Wednesday, December 22, 2021

REVIEW: 'Hawkeye' - Clint and Kate's Partnership Requires Them to Make Heroic Sacrifices in 'So This Is Christmas?'

Disney+'s Hawkeye - Episode 1.06 "So This Is Christmas?"

Clint and Kate's partnership is tested as they face the consequences of exposing the conspiracy.

In 2020, the television industry aired 493 scripted shows across numerous outlets. The way people consume content now is different than it used to be. It happens according to one's own schedule. As such, it's less necessary to provide ample coverage of each episode in any given season from a show. Moreover, it is simply impossible to watch everything. As such, this site provides shorter episodic reviews in order to cover as many shows as possible. With all of that being said, here are my thoughts on the season finale of Disney+'s Hawkeye.

"So This Is Christmas?" was written by Jonathan Igla & Elisa Climent and directed by Rhys Thomas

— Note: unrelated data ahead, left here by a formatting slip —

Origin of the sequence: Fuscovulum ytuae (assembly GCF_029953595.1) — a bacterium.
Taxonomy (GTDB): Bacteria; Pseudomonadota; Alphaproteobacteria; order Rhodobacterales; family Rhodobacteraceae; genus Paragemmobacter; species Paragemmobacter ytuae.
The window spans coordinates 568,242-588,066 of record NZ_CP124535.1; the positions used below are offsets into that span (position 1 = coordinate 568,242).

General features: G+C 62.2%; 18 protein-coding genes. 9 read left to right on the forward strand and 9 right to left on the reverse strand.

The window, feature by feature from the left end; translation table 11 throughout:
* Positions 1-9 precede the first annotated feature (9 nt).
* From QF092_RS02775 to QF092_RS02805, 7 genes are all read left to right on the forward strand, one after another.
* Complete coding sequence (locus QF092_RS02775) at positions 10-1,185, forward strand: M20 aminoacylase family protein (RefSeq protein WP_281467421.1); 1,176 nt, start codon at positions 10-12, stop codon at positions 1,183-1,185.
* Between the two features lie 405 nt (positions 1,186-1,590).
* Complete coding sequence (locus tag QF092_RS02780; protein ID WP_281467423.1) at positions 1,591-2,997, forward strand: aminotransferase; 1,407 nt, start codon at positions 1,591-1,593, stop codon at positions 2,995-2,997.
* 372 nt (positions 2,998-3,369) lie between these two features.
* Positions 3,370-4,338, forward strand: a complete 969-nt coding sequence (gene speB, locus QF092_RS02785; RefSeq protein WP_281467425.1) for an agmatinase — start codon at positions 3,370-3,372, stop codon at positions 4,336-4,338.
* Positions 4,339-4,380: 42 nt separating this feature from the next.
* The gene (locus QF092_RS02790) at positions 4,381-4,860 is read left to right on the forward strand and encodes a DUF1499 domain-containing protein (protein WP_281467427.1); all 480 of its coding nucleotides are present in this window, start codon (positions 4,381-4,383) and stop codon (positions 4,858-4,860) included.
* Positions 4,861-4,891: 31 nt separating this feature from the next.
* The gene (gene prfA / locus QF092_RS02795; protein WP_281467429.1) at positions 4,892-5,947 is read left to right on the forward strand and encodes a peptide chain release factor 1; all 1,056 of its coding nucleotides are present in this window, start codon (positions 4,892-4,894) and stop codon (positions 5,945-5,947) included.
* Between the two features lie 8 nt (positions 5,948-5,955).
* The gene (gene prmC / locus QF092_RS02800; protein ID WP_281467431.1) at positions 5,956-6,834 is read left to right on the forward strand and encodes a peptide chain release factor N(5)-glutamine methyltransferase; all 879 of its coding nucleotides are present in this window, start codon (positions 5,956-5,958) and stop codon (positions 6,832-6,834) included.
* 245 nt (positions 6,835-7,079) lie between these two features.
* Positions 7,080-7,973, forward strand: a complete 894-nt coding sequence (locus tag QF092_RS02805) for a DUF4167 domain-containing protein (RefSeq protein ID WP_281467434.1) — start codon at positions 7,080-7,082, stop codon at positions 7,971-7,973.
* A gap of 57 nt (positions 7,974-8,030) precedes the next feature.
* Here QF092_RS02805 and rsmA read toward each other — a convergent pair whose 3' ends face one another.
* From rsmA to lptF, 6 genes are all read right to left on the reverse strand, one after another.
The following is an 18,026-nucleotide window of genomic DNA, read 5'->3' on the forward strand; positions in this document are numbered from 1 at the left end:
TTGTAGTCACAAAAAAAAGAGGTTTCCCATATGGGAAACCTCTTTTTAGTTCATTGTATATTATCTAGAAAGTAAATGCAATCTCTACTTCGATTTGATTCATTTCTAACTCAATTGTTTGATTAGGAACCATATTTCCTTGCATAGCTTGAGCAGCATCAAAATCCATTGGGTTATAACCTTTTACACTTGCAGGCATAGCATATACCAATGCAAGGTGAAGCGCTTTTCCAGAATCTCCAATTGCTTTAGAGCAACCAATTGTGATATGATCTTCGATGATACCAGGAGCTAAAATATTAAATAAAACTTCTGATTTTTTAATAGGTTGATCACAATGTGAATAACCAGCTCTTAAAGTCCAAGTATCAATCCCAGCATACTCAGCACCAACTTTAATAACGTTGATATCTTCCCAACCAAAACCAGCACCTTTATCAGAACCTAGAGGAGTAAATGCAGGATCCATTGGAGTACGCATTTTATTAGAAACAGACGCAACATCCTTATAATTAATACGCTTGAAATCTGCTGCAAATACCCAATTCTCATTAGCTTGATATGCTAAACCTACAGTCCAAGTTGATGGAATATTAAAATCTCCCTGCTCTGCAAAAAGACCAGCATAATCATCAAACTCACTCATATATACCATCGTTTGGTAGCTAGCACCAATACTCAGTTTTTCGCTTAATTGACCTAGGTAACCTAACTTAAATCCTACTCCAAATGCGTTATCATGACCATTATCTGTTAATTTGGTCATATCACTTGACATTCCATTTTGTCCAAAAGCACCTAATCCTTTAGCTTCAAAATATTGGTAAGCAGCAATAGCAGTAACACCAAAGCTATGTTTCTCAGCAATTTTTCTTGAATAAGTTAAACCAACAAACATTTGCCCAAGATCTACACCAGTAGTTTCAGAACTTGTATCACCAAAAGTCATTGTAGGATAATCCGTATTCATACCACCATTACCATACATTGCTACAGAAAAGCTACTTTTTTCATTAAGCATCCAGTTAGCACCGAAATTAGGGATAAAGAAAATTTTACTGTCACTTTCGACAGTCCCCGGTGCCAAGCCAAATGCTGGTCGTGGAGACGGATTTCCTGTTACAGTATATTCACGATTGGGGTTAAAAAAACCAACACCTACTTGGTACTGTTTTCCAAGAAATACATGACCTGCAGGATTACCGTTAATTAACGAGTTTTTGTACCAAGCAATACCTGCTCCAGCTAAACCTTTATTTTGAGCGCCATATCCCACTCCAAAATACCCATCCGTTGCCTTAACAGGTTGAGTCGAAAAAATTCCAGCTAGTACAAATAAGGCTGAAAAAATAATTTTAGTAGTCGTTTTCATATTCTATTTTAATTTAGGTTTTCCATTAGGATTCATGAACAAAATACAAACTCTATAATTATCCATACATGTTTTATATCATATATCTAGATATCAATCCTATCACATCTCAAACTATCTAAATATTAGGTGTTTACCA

Clint feared he wouldn't be home with his family for Christmas because he kept getting pulled in deeper to a conspiracy swirling in New York City. It had personal resonance for him. He couldn't return to them without reckoning with his past as the Ronin. As such, it's cathartic when he burns that former costume and celebrates the new one made for him. He is actually just as gleeful about the new garb as Kate. That showcases just how strong their partnership has become in such a short amount of time. And yet, this series had some fundamental struggles with pacing. It always felt the pull to keep escalating. However, it also required the audience to already have an understanding of certain characters and their relationships with others. Even then, the show didn't flesh out those known dynamics as much as it seemed it could. The whole story started with a black market auction being hijacked by the Tracksuit Mafia in pursuit of a mysterious Rolex from the Avengers compound. That was a detail that basically became irrelevant after a certain point. Its deeper meaning is hinted at. It connects to Laura's past as a S.H.I.E.L.D. agent. Clint and Laura can tease each other about it. Again, it infers that Kingpin is the reason why Clint has had his family in hiding all these years. And yet, that's not where this season built towards. Clint wanted to get out of the story and settle all of these issues before they rose up to include the true man in charge. Maya was positioned as the antagonist with a personal vendetta against the hero. It's one the audience could easily understand and accept. The same applies to Yelena with her mission. They need to seek vengeance for their fallen loved ones. They take out their frustrations on Clint because he is the man they believe they have to blame for their pain. He is distraught and hurt as well. He could provide a crucial piece of the puzzle to Maya about her father's death. That immediately set her on a different trajectory. One where she is the one who ultimately delivers the fatal shot to Kingpin. Of course, the camera conveniently pans up which some in the audience could take to mean some shocking twist is still coming. It would be rather lackluster if the show hinted at the return of this beloved villain from Netflix's Daredevil only to prominently feature him in one episode. Of course, the Disney+ shows in the MCU love delaying their true displays of villainy until their season finales. That's when the most shocking twists occur. They all function as mysteries that need to be solved. Sometimes, the audience can really get ahead of the creative team. Both Eleanor and Jack were suspicious here. Eleanor wants to be perceived as misunderstood in her attempts to protect her daughter. She is still guilty of crimes. Meanwhile, Jack fits in with the lovable LARPers who just want their chance to be heroes and show off their skills even when they can't actual compete with the crazy antics on display. That too gets at the heart of what this series was and Kate's admiration for Clint. He is a role model because he can empower people without something extraordinary happening to them to gift them incredible abilities. Kate trained. And now, she is partners with Hawkeye. She can go toe-to-toe with Yelena. Frankly, the banter between Kate and Yelena in the final two episodes stole the show. That's the creative direction that must be pursued in the future. Right now though, the show wants its satisfying ending through Clint making it home and bringing Kate with him. She has been adopted into the family. Secrets still abound in this universe. Everything is crazy. The people try to find some semblance of normalcy and peace. That may all just be an illusion. It's worth striving for. But at the end of the day, it's all about the elaborate stunts and action. That's the bulk of this finale. And yes, it's thrilling to see the constant display of trick arrows. They too have evolved over the years. Clint shares more of the Hawkeye mantel with Kate. That's rewarding. But she is the one to face Kingpin in battle. That's a rushed development. One that hopes a few brief moments of exposition is enough to inform everything for her. It's played as being more personal for her mostly because the show chose to sidestep the meaningful connection for Clint despite what was previously alluded to. That's complicated as well and makes for an incomplete conclusion to a show that had many delights along the way. The genuine moment of heartbreak works when Yelena realizes Natasha sacrificed herself and Clint loved her just as much as she did. It's still informed by the genuine sense of chaos that dominates the entire set piece. It's a bunch of cutting back and forth hoping that each action is just as meaningful. It's trusting of the audience to fill in the blanks. That's satisfactory in some moments. In others, it still comes across as doing the basics. The post-credits musical moment is an incredible and amusing troll though - as well as an obvious play to win an Emmy for original music and lyrics (a year after WandaVision's "Agatha All Along" did the same).